• Facebook
  • Facebook
  • Facebook
  • Facebook

Search This Blog

Visit our new website.

Friday, October 18, 2013

Dutch contortions on budget highlight potential limits of eurozone rules

Jeroen Dijsselbloem (L) and Olli Rehn (R)
The Netherlands, Germany's most prominent triple A ally, has been through a bout of political upheaval in recent weeks, which could have brought down the government. The troubled coalition of the centre-right VVD and centre-left PvdA was struggling to find a majority in the Dutch Senate for its 2014 budget, which aims to comply with the EU's deficit rules.

After several months of discussions with opposition parties the government narrowly managed to convince three opposition parties last Friday to support measures for the 2014 budget: the left-liberal D66 and two small Christian parties: the Christian Union and the SGP.

European Commissioner Olli Rehn's conflicting statements on the issue illustrate how the Commission now must attempt to cajole the member states into line. He suggested in June that the Netherlands should ideally aim for a 2.8% deficit, with Finance Minister (and Eurogroup Chairman) Jeroen Dijsselbloem responding that the 3% EU deficit target was already difficult enough. This week Rehn praised the Netherlands for reaching a deal on a 3.3% deficit in 2014, even saying that the US should follow the example and "go Dutch". By the way, the government's own economic advisory agency, the CPB, thinks the real deficit will be 3.5%.

Martin Visser, the finance editor of the Netherlands' most-read daily De Telegraaf commented that:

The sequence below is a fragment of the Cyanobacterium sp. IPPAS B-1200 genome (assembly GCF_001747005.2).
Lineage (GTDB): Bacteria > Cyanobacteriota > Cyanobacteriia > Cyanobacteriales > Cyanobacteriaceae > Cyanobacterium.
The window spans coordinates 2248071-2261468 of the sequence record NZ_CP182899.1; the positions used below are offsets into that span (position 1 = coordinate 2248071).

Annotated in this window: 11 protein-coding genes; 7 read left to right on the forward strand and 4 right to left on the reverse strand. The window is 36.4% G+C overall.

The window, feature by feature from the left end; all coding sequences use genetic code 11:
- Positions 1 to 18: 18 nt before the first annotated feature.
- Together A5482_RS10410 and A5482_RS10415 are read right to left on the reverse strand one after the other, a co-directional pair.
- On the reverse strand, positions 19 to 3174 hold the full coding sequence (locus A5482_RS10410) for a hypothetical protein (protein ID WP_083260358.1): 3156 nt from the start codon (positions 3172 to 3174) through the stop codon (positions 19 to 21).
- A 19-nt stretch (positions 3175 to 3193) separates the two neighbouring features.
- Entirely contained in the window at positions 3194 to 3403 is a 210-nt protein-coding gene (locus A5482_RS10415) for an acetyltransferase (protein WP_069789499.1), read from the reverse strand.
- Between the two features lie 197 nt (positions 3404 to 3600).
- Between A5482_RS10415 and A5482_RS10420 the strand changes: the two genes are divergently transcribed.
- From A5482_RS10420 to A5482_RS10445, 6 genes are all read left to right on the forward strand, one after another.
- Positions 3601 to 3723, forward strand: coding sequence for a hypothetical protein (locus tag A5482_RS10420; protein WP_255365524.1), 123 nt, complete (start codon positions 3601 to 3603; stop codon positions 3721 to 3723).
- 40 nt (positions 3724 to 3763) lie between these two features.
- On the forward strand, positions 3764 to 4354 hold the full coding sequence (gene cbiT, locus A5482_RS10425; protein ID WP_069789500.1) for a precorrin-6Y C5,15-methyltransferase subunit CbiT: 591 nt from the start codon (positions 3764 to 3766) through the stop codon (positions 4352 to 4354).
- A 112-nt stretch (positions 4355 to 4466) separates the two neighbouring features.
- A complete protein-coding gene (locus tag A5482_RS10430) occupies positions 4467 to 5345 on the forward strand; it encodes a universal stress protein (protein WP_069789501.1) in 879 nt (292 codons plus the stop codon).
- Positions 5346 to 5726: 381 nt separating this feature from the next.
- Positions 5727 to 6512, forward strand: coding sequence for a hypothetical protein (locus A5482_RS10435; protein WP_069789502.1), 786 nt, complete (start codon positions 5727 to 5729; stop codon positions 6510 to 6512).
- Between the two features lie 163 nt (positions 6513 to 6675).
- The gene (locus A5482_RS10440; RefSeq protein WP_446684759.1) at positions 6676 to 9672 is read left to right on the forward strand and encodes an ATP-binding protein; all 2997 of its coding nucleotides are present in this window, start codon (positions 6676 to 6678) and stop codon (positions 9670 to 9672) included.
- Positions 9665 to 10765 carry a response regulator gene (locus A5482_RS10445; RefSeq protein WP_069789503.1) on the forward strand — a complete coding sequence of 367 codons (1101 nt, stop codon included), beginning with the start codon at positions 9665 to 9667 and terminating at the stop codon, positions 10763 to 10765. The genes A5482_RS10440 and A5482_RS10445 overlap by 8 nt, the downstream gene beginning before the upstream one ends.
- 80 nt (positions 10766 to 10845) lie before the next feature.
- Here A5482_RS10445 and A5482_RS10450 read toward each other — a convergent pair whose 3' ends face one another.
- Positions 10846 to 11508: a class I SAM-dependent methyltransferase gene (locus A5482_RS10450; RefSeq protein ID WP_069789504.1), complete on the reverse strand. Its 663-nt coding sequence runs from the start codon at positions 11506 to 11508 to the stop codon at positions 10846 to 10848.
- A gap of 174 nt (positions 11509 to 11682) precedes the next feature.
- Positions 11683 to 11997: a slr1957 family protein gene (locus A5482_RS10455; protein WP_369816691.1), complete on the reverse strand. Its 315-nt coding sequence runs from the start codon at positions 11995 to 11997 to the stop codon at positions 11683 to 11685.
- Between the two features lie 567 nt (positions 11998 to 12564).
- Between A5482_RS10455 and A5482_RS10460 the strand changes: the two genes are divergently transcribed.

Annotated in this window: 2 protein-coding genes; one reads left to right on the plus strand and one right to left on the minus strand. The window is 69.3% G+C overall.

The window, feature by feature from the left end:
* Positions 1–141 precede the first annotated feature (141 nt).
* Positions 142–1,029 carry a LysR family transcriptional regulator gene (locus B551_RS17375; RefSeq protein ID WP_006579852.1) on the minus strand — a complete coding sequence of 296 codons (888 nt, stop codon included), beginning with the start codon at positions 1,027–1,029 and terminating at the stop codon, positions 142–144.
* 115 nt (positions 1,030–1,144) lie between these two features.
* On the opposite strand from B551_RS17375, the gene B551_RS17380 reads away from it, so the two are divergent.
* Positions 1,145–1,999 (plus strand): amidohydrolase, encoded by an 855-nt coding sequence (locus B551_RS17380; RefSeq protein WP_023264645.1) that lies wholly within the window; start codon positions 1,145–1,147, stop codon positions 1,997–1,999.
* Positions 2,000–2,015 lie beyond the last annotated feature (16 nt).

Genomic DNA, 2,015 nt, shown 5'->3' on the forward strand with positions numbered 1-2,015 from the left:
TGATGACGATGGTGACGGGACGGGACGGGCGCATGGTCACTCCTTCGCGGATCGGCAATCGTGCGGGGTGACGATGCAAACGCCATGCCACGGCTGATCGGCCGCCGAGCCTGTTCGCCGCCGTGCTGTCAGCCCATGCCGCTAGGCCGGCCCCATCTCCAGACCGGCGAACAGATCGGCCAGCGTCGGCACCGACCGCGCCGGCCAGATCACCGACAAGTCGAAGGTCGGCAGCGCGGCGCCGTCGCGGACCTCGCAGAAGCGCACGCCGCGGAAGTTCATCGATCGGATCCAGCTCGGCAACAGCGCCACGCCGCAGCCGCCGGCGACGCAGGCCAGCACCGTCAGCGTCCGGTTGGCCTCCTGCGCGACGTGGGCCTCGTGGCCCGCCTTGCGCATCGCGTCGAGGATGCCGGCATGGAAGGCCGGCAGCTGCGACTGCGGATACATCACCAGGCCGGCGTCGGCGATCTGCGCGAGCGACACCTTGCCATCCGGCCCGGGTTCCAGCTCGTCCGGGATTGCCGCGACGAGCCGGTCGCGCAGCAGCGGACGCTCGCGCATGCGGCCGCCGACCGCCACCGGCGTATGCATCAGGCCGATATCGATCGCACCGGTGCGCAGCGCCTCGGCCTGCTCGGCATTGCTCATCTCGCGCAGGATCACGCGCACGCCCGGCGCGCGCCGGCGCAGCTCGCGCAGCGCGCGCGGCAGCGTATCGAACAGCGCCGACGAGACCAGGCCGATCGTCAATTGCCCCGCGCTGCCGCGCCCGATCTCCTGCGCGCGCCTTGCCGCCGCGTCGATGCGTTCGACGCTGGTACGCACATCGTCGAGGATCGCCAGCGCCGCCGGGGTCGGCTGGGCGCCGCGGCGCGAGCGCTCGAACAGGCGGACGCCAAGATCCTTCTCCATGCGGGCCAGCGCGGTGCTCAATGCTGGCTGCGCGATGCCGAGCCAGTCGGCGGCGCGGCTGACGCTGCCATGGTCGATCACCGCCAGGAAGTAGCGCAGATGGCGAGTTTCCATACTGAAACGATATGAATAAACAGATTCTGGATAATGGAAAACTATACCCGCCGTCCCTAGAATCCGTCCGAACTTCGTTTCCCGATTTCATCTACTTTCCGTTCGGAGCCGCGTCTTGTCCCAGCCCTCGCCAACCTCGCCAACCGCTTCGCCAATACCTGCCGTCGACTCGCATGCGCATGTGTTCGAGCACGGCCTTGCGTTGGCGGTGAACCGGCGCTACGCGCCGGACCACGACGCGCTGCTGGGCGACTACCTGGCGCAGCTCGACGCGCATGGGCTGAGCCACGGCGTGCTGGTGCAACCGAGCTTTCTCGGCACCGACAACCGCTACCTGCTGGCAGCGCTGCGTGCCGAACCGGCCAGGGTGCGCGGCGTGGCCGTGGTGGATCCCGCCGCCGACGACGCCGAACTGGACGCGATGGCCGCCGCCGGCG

"Even before all the calculations are made, Rehn provides a political judgment instead of a purely economic one."
When push comes to shove, the European Commission is always liable to grant a bit more wiggle room to national governments - illustrating the difficult in enforcing the EU's souped-up budget rules. This week German Finance Minister Wolfgang Schäuble criticised Rehn’s decision to exempt large scale public investments from calculations of member states’ structural deficits, describing it as a “re-interpretation of criteria”. What constitutes a 'structural deficit' is, of course, always open to debate and therefore finessing.

On a side note, Dijsselbloem's role as Eurogruop chair is undoubtedly getting tougher. Telling other eurozone member states to get their house in order when your own country has been in the EU's "excessive deficit procedure" since 2009 must be increasingly difficult.

So, after a whole range of eurozone reforms (think Fiscal Pact, six-pack, two-pack etc) the lesson seems to be that legal rules just won't trump politics.

Plus ça change...


jon livesey said...

While it is diverting to read about the rather silly contortions the EU makes its members go through, it would be more constructive to address the basic issue.

Austerity, or even reducing fiscal deficits too sharply, is economically counter-productive.

If you want to reduce real waste in Government, that's fine, but if you are reducing Government spending willy-nilly just to achieve some arbitrary fiscal goal, you can't avoid cutting your GDP to below its potential, and that means foregoing production that you will never get back, as well as causing unnecessary unemployment.

The argument for austerity is that, unlike nations with their own sovereign currency, eurozone members cannot create money, but have to make do with the limited supply the ECB creates. In other words they can "run out" of money, when nations like the US and UK cannot.